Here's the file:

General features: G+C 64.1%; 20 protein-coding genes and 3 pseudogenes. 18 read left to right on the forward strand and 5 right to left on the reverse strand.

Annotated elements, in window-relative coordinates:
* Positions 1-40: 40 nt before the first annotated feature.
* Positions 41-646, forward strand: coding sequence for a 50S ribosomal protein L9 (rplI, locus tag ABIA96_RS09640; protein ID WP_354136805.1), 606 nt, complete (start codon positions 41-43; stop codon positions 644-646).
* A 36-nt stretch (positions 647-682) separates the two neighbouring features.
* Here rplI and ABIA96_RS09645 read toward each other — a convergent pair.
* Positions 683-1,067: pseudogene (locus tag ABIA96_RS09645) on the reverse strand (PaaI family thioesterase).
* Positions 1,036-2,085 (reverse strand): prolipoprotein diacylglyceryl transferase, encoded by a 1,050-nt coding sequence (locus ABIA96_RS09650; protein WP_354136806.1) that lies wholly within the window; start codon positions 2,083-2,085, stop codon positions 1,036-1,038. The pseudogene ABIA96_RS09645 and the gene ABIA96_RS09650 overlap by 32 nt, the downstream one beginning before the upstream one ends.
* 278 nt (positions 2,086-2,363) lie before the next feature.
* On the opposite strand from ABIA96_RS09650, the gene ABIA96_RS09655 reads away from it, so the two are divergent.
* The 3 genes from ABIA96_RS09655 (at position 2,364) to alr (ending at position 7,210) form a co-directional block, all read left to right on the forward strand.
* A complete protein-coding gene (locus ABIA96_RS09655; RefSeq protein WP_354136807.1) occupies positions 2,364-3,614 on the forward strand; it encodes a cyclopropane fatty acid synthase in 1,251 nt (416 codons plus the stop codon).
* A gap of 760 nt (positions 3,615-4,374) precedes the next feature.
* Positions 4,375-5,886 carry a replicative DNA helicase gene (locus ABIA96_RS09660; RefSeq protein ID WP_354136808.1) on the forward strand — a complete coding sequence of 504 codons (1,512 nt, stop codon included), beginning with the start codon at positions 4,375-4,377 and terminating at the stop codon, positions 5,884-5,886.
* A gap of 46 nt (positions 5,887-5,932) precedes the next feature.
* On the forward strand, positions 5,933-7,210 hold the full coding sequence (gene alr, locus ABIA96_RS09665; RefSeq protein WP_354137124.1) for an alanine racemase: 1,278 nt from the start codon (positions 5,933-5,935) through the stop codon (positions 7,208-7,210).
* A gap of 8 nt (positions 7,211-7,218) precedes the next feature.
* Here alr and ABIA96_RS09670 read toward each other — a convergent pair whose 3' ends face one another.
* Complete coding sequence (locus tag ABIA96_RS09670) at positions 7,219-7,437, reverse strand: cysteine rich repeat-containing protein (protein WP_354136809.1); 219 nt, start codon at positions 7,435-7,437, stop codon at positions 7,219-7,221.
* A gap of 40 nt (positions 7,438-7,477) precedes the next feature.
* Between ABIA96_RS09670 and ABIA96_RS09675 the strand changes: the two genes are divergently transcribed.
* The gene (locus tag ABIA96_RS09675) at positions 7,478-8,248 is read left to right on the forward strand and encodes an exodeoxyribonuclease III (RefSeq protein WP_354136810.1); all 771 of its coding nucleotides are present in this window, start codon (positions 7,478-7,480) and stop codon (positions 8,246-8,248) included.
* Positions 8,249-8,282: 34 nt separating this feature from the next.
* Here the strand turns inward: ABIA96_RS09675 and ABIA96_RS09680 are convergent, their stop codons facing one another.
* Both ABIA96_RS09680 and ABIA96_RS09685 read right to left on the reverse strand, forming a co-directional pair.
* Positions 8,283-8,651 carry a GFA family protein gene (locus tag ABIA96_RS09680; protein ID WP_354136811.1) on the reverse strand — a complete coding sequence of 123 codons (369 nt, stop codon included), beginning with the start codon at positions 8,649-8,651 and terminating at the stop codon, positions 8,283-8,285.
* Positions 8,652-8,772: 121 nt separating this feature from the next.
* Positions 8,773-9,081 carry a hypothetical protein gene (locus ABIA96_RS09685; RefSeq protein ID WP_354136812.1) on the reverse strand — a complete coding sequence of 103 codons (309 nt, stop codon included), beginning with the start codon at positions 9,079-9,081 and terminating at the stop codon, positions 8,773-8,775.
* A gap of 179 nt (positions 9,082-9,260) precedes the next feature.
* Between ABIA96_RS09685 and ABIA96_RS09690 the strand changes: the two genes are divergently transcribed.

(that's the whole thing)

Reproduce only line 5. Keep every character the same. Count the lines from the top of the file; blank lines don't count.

* A 36-nt stretch (positions 647-682) separates the two neighbouring features.